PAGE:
Future directions and sustainability plans involve examining the specific things occurring in the district partnerships, and their specific contributions to the lasting effect on children’s well-being at all levels of functioning. It will be important to analyze what districts are doing well and what can be generalized, or replicated, across other districts. Communication among districts, state policy makers, program evaluators, and other stakeholders will be essential to helping sustain the quality, collaborative preschool practices taking place that will ultimately uphold the success and well-being of children throughout the lifespan. Many of the districts and their partners would have to cease many of the positive initiatives, layoff staff, and possibly decrease enrollment or child-find efforts, if future funding rounds are not provided.
Approaching early care and education from a systematic and holistic perspective (i.e., whole-child) requires keeping the focus of funding on characteristics that contribute to disparity. Factors such as disability and poverty can negatively impact a child’s learning and development as well as families’ resiliency or well-being. A family’s household income level as well as the child’s disability can be traumatic to the functioning of the family as a unit as well as individual family members. Furthermore, research points to the lack of opportunity for children from low-income families and children with disabilities to attend high-quality preschool programs. The state data for 2018 indicate 163,321 (50.8%) children aged 6 years or younger lived below 200% of federal poverty level, and 28,678 children were serviced through CCAP (Early Childhood Profile 2019). In addition, 49% of the district preschool 3- and 4-year-old in 2018 had disabilities and 42% were 4-year-old who qualified based on family’s low-income (Early Childhood Profile 2019). Despite the increase in number of children being served through the 2017–2018 Preschool Partnership grantees with wraparound quality programming, the 2018 data for the state demonstrate more work still needs to be completed to support children and families who are “at-risk” toward well-being. Families’ resiliency and their ability to combat stressors necessitate that all who touch children’s’ lives work together with families in offering “family-centered, trauma-specific services that put families in the ‘driver’s seat’ and empower them” (The National Child Traumatic Stress Network 2011, p. 2). Therefore, the integration of the early childhood programs, policies, and practices need to be sustained to make a lasting positive impact on the lives of young children (Reynolds and Temple 2019). Continuing funding of the Preschool Partnership Grant is needed, and bigger impacts could result if more districts apply and receive funding. Future, longitudinal studies examining statistics on districts that participate in the Preschool Partnership Grant program versus districts that do not participate in the program may help to strengthen the argument for future funding, if the grant programming shows significant benefits for participating versus non-participating districts. A more effective avenue to a holistic, systematic, “whole-child” focused outcome, and sustainable approach would be for the state to integrate the Preschool Partnership Grant criteria to all early care and education systems where any entity touching the lives of children and their families would be required to collaborate in order to create a synergy of options that align best with families’ work needs or any type of trauma-related stress needs. This type of approach would align with other policies focused on holistic strategies for helping children thrive, e.g., the Strengthening Families framework (The Center for the Study of Social Policy 2019) and giving families the resources that make this possible. A resilient family will better be able to help their children with self-regulation and higher executive functioning, which would result in better academic outcomes, as well as more positive school experiences for their children.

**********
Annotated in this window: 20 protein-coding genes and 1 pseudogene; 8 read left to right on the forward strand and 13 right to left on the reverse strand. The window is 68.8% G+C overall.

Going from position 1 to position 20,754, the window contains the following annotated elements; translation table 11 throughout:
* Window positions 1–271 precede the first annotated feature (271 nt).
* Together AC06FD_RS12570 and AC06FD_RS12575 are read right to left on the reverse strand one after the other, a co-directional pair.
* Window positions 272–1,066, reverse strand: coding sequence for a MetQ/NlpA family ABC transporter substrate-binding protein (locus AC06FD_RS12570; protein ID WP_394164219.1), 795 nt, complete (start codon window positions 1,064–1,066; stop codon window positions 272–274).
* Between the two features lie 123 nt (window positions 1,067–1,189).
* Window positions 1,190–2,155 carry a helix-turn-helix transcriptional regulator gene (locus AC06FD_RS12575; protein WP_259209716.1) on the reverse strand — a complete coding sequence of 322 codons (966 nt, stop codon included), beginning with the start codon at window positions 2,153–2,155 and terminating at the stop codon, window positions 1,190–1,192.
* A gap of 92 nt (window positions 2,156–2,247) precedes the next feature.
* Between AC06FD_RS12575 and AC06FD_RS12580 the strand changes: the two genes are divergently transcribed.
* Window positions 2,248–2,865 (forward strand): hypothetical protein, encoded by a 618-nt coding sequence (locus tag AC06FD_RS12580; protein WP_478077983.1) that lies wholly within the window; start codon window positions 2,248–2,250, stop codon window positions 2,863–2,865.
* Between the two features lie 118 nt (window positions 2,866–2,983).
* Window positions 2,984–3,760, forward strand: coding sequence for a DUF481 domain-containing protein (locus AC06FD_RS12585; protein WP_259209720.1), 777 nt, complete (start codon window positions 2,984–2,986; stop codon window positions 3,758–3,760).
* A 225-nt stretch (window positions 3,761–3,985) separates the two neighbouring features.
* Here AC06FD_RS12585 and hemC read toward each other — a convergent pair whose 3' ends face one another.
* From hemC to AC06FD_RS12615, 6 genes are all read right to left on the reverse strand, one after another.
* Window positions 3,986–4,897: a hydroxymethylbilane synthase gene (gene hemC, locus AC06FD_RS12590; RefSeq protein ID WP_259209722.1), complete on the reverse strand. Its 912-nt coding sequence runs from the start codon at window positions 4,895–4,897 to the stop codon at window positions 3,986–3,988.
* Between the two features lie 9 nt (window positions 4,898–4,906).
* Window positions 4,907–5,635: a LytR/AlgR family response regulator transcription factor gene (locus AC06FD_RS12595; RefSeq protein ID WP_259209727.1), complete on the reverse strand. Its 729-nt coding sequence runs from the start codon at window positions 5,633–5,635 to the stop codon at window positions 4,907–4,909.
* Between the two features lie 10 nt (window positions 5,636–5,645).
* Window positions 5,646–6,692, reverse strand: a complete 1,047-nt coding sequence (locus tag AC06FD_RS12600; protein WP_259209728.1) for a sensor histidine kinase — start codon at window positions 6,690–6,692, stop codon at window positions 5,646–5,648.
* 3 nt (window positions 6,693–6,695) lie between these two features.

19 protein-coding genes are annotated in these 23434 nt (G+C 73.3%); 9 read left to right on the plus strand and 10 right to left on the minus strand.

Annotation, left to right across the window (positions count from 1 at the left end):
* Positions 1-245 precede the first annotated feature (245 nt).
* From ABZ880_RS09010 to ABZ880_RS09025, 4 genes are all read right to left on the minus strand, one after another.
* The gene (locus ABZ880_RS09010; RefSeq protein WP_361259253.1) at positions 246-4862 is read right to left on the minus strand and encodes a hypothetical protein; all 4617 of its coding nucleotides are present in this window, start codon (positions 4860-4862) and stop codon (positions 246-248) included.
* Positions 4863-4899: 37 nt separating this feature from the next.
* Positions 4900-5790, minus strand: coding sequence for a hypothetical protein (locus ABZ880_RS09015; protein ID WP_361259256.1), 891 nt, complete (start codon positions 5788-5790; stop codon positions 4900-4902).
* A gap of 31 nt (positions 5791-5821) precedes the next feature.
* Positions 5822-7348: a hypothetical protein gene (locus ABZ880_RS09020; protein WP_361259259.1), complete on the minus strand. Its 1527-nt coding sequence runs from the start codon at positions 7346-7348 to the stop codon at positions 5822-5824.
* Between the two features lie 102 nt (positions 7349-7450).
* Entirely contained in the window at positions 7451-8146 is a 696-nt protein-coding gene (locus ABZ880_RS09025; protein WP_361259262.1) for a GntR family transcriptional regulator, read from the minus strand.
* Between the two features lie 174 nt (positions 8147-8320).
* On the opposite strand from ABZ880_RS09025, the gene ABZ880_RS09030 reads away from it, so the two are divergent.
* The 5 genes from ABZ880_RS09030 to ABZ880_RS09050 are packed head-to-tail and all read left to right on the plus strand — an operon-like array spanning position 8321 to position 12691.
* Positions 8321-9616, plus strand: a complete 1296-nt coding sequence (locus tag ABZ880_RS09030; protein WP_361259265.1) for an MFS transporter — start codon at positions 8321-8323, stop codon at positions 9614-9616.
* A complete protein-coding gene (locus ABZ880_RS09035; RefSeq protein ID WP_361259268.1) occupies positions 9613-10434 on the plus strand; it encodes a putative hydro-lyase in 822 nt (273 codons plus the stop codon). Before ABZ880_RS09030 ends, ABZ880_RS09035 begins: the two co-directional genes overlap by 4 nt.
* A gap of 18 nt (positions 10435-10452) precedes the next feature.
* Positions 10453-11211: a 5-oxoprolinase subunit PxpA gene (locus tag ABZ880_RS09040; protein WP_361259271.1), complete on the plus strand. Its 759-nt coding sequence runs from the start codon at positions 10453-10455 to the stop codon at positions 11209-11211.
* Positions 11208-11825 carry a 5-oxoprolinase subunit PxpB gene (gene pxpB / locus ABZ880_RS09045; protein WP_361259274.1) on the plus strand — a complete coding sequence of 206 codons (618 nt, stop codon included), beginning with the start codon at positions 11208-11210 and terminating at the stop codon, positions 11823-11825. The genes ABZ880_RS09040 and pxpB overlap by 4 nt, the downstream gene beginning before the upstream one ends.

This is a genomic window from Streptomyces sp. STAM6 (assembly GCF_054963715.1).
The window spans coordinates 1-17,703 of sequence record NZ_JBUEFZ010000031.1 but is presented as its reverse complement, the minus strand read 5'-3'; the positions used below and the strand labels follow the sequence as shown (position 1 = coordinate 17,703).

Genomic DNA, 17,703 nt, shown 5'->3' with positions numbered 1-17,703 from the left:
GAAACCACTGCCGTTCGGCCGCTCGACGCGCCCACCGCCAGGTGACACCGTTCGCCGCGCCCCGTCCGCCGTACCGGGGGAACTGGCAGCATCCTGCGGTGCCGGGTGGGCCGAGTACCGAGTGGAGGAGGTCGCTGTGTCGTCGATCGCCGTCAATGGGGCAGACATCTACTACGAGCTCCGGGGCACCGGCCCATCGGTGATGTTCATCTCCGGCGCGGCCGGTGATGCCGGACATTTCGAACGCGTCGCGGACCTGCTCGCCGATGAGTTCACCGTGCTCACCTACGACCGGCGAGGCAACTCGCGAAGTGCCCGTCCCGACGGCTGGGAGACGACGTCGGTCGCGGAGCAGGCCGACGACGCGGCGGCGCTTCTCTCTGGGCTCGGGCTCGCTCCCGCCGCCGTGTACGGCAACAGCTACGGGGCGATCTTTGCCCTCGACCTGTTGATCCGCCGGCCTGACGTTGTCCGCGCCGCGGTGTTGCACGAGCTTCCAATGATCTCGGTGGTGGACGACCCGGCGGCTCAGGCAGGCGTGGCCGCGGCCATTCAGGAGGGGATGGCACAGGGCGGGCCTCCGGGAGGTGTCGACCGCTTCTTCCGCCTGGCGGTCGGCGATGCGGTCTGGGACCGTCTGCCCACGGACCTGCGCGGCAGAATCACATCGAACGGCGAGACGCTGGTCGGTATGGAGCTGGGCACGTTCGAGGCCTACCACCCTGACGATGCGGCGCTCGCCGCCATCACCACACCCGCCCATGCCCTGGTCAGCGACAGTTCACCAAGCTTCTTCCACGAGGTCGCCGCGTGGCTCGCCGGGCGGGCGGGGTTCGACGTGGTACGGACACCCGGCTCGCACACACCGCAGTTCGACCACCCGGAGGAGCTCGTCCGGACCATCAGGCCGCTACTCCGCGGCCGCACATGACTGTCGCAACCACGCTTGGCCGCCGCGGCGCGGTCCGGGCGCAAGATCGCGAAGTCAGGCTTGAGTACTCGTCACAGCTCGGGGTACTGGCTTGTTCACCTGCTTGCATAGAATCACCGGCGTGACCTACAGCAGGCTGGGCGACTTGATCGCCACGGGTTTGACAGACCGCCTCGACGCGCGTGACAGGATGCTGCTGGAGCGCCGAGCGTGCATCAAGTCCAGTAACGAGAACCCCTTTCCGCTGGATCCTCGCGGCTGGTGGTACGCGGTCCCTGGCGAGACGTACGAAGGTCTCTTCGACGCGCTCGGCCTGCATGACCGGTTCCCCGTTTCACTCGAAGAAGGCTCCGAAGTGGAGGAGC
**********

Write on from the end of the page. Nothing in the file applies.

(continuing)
Availability of data and materials
The data that support the findings of this study are available from the Kentucky Department of Education but restrictions apply to the availability of these data, which were used under license for the current study, and so are not publicly available. Data are however available from the authors upon reasonable request and with permission of the Kentucky Department of Education.
Child Care Assistance Program
Barnett, W. S., Friedman-Krauss, A. H., Weisenfeld, G. G., Horowitz, M., Kasmin, R., & Squires, J. H. (2017). The State of Preschool 2016: State Preschool Yearbook. New Brunswick, NJ: National Institute for Early Education Research.